Social connectedness matters: depression and anxiety in transgender youth during the COVID-19 pandemic

AUTHOR(S)
Zeynep Tüzün; Koray Başar; Sinem Akgül (et al.)

Published: February 2022   Journal: The Journal of Sexual Medicine

Gender-affirming and supportive relations for transgender youth are considered protective in terms of mental health. This study aims to describe how transgender youth perceived changes in their gender expression, in the course of the gender-affirming path, and the effect of social connectedness and social support on depression and anxiety during the pandemic. In this cross-sectional study, transgender youth completed an online survey developed to evaluate the perceived changes in gender expression and affirmation path that occurred during COVID-19 and the age-stratified lockdown.

Examining COVID-19 vaccine uptake and attitudes among 2SLGBTQ+ youth experiencing homelessness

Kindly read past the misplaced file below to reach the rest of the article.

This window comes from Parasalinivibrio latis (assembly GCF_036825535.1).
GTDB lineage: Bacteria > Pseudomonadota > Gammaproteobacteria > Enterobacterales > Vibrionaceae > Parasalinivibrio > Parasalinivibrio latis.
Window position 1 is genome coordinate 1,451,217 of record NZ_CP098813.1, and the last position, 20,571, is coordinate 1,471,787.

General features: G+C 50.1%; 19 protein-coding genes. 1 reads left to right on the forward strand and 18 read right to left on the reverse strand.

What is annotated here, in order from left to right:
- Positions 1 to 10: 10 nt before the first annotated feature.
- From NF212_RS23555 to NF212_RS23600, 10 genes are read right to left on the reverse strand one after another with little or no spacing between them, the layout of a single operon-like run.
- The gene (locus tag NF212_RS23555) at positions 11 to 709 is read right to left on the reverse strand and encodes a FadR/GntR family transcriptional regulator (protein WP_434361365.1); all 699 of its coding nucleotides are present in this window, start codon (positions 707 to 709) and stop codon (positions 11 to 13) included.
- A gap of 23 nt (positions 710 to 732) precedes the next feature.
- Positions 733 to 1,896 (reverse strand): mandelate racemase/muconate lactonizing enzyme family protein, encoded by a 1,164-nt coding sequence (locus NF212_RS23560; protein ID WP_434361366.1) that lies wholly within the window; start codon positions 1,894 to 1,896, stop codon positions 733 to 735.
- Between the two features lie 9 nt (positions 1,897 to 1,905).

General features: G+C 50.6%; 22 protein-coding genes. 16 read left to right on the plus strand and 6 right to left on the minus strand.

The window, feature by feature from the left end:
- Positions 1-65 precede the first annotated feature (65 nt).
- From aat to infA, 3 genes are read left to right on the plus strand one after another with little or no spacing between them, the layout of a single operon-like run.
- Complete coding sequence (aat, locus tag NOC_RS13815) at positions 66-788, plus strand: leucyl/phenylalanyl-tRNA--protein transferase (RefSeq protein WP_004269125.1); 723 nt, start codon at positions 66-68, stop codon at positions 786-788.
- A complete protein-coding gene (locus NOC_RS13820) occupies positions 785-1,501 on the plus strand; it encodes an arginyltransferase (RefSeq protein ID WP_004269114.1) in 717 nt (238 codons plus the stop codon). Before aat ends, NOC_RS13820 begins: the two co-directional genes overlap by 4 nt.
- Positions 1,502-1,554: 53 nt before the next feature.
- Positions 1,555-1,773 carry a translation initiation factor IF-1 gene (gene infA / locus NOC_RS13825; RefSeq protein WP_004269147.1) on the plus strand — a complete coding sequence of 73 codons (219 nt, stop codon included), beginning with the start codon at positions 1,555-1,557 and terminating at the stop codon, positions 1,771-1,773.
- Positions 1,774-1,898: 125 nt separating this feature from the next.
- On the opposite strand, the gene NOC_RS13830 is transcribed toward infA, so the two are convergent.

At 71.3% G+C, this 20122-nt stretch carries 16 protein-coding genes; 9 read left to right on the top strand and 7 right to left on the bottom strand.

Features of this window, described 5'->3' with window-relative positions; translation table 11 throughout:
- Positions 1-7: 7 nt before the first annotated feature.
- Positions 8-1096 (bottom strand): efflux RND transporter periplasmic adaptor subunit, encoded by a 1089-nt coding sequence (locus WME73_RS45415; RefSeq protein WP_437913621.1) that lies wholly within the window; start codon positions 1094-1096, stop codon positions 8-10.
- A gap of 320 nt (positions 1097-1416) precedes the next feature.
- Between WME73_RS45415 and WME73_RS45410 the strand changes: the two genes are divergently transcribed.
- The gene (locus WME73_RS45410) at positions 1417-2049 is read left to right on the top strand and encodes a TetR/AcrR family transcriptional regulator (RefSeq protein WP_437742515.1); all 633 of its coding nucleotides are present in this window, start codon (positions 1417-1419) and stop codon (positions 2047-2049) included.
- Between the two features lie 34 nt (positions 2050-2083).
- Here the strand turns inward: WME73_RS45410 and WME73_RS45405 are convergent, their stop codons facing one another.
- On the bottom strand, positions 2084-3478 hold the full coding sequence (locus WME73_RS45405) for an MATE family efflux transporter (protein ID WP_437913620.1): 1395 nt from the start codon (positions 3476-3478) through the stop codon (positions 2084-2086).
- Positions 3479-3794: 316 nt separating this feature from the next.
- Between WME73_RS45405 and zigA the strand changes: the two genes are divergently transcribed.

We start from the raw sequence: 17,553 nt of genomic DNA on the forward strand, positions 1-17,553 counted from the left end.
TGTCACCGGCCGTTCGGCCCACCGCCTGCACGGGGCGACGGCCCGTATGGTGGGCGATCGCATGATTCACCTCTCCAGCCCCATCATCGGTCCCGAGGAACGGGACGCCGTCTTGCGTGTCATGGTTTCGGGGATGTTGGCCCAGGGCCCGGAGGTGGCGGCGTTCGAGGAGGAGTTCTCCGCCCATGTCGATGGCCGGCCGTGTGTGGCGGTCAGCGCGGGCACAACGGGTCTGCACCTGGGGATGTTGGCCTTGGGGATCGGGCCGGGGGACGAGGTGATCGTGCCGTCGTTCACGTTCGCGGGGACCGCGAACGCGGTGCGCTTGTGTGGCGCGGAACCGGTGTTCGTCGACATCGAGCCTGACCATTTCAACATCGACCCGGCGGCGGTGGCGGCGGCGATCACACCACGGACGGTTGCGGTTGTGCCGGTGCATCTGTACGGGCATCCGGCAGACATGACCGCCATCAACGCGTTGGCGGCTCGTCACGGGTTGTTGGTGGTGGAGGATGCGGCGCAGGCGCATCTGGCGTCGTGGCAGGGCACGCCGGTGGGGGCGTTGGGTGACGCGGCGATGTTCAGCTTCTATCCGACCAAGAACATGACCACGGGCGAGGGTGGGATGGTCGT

AUTHOR(S)
Alex Abramovich; Nelson Pang; Sharumathy Kunasekaran (et al.)

Published: January 2022   Journal: BMC Public Health

The COVID-19 pandemic has disproportionately impacted 2SLGBTQ+ youth experiencing homelessness. Little is known about vaccine attitudes and uptake among this population. To address this, the objectives of this study were to explore this group’s COVID-19 vaccine attitudes, and facilitators and barriers impacting vaccine uptake. 2SLGBTQ+ youth experiencing homelessness in the Greater Toronto Area were recruited to participate in online surveys assessing demographic characteristics, mental health, health service use, and COVID-19 vaccine attitudes. Descriptive statistics and statistical tests were used to analyze survey data to explore variables associated with vaccine confidence. Additionally, a select group of youth and frontline workers from youth serving organizations were invited to participate in online one-on-one interviews. An iterative thematic content approach was used to analyze interview data. Quantitative and qualitative data were merged for interpretation by use of a convergent parallel analytical design.